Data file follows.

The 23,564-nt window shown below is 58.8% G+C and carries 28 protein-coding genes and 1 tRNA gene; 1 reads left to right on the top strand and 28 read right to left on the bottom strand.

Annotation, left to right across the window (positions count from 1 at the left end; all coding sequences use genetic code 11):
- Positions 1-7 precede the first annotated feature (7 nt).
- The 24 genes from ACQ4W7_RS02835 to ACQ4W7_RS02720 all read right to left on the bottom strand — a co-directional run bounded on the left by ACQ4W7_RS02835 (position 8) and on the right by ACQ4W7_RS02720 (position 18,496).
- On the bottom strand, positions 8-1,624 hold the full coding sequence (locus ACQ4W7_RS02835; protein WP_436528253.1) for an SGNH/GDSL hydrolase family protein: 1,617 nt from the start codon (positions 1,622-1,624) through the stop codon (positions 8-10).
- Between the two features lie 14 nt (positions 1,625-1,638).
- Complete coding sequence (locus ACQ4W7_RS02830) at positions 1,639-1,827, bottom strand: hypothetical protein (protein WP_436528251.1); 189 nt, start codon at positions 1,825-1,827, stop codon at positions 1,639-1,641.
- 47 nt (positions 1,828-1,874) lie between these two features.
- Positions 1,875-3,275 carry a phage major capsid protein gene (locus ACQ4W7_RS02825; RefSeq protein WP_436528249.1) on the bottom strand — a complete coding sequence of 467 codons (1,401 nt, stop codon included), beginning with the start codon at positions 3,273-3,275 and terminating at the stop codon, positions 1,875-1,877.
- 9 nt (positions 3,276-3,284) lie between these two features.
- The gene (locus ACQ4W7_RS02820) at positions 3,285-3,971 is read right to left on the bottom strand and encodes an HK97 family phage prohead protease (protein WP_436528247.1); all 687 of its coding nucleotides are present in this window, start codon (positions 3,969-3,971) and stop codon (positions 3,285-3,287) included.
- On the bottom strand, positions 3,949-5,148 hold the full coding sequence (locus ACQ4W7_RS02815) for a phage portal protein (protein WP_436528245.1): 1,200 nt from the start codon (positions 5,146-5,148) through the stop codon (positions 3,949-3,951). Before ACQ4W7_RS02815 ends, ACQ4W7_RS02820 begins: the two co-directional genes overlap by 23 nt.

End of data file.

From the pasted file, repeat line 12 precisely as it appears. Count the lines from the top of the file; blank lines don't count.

- On the bottom strand, positions 3,949-5,148 hold the full coding sequence (locus ACQ4W7_RS02815) for a phage portal protein (protein WP_436528245.1): 1,200 nt from the start codon (positions 5,146-5,148) through the stop codon (positions 3,949-3,951). Before ACQ4W7_RS02815 ends, ACQ4W7_RS02820 begins: the two co-directional genes overlap by 23 nt.